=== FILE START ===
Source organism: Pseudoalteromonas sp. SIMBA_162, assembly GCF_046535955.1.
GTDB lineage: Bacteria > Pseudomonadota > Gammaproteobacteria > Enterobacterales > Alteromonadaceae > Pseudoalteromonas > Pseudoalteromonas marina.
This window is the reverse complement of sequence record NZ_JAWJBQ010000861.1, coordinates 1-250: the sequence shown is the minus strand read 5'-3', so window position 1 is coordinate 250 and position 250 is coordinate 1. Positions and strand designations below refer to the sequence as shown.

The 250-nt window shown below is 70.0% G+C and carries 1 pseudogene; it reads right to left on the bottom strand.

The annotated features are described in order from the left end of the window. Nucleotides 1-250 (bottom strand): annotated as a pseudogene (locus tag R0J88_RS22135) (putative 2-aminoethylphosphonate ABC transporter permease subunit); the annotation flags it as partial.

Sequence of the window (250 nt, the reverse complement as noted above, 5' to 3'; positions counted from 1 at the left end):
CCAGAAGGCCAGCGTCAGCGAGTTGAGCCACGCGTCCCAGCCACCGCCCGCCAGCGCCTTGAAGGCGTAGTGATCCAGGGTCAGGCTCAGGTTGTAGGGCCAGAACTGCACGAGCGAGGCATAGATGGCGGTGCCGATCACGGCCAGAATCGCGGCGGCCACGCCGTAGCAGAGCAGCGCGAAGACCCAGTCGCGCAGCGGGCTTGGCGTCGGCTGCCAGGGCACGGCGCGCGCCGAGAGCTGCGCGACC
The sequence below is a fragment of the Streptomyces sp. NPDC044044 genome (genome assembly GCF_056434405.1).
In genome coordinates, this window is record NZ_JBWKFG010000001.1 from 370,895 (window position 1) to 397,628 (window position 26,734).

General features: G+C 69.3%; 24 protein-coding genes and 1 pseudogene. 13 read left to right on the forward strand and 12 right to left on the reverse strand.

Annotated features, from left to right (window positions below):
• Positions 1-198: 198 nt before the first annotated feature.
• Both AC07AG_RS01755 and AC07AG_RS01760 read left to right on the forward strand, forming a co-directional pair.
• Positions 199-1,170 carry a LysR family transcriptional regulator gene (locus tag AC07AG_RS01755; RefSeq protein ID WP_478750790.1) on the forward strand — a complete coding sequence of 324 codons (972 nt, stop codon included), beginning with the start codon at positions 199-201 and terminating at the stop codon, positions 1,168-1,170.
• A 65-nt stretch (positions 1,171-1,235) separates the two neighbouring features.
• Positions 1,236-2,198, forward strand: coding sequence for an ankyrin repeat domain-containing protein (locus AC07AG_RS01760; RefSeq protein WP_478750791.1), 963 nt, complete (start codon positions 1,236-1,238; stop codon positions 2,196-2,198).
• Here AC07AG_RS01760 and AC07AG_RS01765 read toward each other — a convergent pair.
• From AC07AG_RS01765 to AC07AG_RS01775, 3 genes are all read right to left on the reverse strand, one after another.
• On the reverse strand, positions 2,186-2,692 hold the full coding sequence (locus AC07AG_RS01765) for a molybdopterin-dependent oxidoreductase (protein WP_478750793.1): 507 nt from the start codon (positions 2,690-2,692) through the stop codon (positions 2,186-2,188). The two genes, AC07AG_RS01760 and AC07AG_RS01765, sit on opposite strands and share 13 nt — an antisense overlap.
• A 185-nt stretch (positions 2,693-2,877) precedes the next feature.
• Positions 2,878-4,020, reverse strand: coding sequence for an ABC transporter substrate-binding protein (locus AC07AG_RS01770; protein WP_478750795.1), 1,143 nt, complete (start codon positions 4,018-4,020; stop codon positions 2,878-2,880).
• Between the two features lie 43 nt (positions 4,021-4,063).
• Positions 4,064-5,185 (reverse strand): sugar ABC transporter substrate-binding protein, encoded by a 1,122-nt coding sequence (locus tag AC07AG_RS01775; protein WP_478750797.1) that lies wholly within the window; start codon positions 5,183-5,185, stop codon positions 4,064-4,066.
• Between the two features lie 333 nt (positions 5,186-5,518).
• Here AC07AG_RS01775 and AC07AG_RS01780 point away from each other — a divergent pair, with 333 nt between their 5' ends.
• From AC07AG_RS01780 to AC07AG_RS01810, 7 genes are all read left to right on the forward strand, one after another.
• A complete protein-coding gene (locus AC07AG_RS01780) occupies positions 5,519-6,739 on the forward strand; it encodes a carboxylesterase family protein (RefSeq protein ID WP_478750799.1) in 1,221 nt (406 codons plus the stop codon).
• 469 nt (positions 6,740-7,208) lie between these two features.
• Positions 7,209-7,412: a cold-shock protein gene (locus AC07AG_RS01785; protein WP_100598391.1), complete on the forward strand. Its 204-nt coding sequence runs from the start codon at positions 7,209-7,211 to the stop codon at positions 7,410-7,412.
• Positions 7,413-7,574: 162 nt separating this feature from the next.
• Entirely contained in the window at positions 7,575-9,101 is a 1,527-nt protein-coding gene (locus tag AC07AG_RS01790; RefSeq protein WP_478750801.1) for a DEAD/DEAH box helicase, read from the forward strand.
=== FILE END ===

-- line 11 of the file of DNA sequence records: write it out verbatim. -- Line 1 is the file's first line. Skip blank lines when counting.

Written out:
Annotated features, from left to right (window positions below):